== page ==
Interview: Kinshasha Kambui, a ‘Natural Woman’ with a mission


Whatever the area—politics, social activism, media, arts—when Kinshasha Kambui is involved, everyone from grassroots folk to people in business suits perk up their ears and pay close attention.

As Minneapolis Mayor R. T. Rybak’s community liaison, Kinshasha afforded City Hall unassailable credibility. Consulting at North Minneapolis-based We Win Institute, she helps students rise from “at-risk” status to realize their inherent potential. Over Minneapolis and St. Paul airwaves, she is producer-host of KFAI Radio’s Health Notes From the Heart of a Natural Woman. Each year, she produces We Win Institute’s lauded Kwanzaa celebration, which, this time around, honors historian/scholar/African-American-community-griot Mahmoud El-Kati, Gospel maestro Robert Robinson, KMSP’s Robyne Robinson, and American Idol’s Paris Bennett.

We Win Institute’s 14th Annual Kwanzaa Celebration is December 29, 7:00 PM at the Pantages Theater, 710
Hennepin Avenue in Minneapolis’s Broadway Theatre District. Tickets are $15 at the Historic State Theater box office, the Cookie Cart (1119 West Broadway in North Minneapolis), the Electric Fetus (2000 4th Ave. in South Minneapolis) and

Basically living on rollerskates, Kinshasha Kambui made time for an interview.

What do you do for a living these days?
I’m community organizer for African American Mobilization for Education. This is a group of community people, educators, parents, and activists that have been looking at the policies and practices of the Minneapolis Public Schools that are detrimental to African American children. One of the first polices that AAME realized was most detrimental was the suspension rates. In fall of 2005, 78% of all suspensions [were] African American children. [And] at the November 27, 2007 school board meeting, a document showed the suspension rates of students in the MPS from September through November 15, 2007. Of 2,263 suspensions, 1,650 were African-American—with 1,107 being African-American males. In special education enrollment there is a total of 5,780—including 2,017 African-American males. 999 are African-American females.

Point being?
The current system is harmful to African-American children. Four schools were closed in North Minneapolis last spring despite the fact that Jordan Park and Lincoln students were doing well academically. The African-American community attempted to negotiate that two schools stay open or that the schools move intact in the way that the [school] district did for the Hmong Academy that was housed in Jordan Park. The school board did not care about the community’s concerns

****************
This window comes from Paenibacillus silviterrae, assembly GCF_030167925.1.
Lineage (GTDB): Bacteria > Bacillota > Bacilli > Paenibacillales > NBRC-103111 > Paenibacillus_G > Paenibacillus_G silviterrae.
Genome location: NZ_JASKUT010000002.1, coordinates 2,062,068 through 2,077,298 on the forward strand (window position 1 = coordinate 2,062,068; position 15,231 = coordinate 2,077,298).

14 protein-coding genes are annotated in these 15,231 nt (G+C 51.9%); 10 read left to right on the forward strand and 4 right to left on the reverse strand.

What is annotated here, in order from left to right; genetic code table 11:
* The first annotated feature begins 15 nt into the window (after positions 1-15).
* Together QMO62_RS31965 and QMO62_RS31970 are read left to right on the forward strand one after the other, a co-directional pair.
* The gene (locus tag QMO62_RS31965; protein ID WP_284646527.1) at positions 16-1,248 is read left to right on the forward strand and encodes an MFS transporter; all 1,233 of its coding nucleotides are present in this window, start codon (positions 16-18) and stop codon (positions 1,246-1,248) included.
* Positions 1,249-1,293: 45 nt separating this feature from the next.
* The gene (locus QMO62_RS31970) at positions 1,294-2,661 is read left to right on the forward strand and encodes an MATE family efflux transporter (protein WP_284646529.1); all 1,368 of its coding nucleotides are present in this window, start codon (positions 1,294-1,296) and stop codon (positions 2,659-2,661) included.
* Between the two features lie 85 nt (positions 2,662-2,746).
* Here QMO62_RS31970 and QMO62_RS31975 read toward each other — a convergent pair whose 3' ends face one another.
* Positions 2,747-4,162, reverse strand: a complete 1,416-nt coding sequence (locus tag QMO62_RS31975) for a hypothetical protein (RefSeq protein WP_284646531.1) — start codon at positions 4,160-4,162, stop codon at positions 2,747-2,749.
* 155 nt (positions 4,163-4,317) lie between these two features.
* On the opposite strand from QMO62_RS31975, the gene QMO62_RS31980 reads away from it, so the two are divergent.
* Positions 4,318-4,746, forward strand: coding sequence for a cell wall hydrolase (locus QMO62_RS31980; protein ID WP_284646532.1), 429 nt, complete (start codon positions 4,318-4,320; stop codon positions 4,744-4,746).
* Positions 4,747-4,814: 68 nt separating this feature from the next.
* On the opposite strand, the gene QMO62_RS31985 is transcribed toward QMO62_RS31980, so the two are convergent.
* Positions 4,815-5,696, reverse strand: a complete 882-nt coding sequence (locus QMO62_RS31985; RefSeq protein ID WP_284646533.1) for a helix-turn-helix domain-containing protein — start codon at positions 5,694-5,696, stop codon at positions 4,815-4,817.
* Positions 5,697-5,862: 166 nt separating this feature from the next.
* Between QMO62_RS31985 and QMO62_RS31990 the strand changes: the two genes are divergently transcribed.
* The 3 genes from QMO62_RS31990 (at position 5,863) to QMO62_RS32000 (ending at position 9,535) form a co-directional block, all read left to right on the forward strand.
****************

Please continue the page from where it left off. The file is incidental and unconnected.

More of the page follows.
and just closed the schools. African-American Mobilization for Education is [working to effect] a covenant with the Minneapolis Public Schools. The African-American community has said, enough! [We hope that the system] will not fail another generation of our children.

So, for you, We Win Institute’s Kwanzaa extravaganza is about a bit more than sleigh bells and whistles.
Kwanzaa started at a time in my development when I was struggling to learn about who I am, learning about my culture and
history. Since I was a child, I never felt [right about] the commercialism of Christmas: Santa Claus leaving toys, buy buy buy, and [only] somewhere in the background the story of Jesus. The seven principles—Nguzo Saba—of Kwanzaa are the foundation of my belief system. They are principles that I work daily to live by. I am committed to my culture, my community, creativity and spiritual principles.

First and foremost the event is about the kids, yes?
First and last.

On the best of days, retired Macalester College professor Mahmoud El-Kati has to be dragged kicking and screaming into the public light. And, as you told me, took a world of convincing for him get up on the Pantages stage. Why bother?
It is an honor to honor Mahmoud El-Kati. His commitment to culture, history and the uplift of African peoples has fed me my
entire adult life. His incredible wisdom has always been amazing. I do not know anyone who loves black people as much. He is a humble servant of our community whom I hope that our young people will emulate.

How did you come to have actor Kevin D. West, who’s done incredible work at Penumbra Theatre, directing last year’s program and this year’s?
Jayne Khalifah is a good friend and recommended Kevin last year—and it has been a good match. Kevin is very talented and has the ability to bring out the best in our children. He works with them in such a way that they really want to do their best, to shine.

How is it working with WWI executive director Titilayo Bediako on the event? Do you two just naturally fall in sync with each other, benefiting from that kind of telepathy that twins are known to have?
Working with Titi is easy because we trust each other. We can depend on each other to follow through on the things that need to happen. The telepathy part comes in when it comes to taking care of the details. I believe things get done more easily because we both think in a similar manner and so we usually cover all of the bases.

What guests are coming up at Health Notes From the Heart of a Natural Woman?
In 2008, I will be interviewing Montel Williams, who just released a new book on living well. He talks about his battle with
MS, about diet, exercise, meditation, attitude—all of the things that transformed his life. We will have programs on colonics—colon cleansing—for health, the newest science on happiness, and a man named Dr. T who talks about the incredible health benefits of various herbal teas.

Sounds like the event and your radio show are about what you do all year ’round—making a concerted investment in community and personal well-being.

Dwight Hobbes is a writer based in the Twin Cities. He regularly contributes to the TC Daily Planet.